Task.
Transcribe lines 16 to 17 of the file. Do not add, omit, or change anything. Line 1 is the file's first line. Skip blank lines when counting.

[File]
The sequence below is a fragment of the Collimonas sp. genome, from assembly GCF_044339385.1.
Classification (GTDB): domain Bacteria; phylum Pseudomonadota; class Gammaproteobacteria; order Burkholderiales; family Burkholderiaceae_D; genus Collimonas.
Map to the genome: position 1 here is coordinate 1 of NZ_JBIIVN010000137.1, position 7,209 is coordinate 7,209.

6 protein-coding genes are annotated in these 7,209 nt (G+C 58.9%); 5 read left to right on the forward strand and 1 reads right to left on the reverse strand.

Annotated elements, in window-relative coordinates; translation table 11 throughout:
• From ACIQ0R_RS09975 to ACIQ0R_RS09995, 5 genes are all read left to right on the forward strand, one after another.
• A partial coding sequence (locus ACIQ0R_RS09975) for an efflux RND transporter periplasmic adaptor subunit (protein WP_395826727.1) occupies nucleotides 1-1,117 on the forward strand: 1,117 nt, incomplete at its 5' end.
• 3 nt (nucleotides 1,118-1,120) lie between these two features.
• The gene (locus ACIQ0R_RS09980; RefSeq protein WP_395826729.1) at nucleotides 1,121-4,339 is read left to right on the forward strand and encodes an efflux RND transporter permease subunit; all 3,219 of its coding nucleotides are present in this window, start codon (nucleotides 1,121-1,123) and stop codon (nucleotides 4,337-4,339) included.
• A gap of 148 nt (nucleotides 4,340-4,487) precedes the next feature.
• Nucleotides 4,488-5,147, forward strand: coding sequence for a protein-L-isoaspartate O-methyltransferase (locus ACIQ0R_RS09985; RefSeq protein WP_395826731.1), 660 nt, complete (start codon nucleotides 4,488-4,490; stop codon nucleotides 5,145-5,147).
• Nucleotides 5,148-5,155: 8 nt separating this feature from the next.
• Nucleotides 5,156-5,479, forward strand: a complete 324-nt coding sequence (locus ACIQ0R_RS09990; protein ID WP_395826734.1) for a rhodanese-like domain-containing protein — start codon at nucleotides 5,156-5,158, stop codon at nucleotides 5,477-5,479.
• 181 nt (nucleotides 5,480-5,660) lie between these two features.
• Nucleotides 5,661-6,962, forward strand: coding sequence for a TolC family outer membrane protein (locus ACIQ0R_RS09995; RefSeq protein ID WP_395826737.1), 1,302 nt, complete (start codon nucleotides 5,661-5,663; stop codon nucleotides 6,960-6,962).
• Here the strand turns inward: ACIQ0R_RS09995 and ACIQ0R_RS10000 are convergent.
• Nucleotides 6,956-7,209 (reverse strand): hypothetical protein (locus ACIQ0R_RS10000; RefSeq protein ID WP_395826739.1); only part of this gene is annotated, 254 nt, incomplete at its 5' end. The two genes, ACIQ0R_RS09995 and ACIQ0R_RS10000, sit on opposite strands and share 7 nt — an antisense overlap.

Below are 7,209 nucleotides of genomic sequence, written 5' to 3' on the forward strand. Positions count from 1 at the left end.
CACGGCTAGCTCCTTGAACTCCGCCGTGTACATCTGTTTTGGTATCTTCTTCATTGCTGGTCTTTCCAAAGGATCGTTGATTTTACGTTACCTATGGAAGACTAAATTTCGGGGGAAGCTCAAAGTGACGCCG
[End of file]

• Here the strand turns inward: ACIQ0R_RS09995 and ACIQ0R_RS10000 are convergent.
• Nucleotides 6,956-7,209 (reverse strand): hypothetical protein (locus ACIQ0R_RS10000; RefSeq protein ID WP_395826739.1); only part of this gene is annotated, 254 nt, incomplete at its 5' end. The two genes, ACIQ0R_RS09995 and ACIQ0R_RS10000, sit on opposite strands and share 7 nt — an antisense overlap.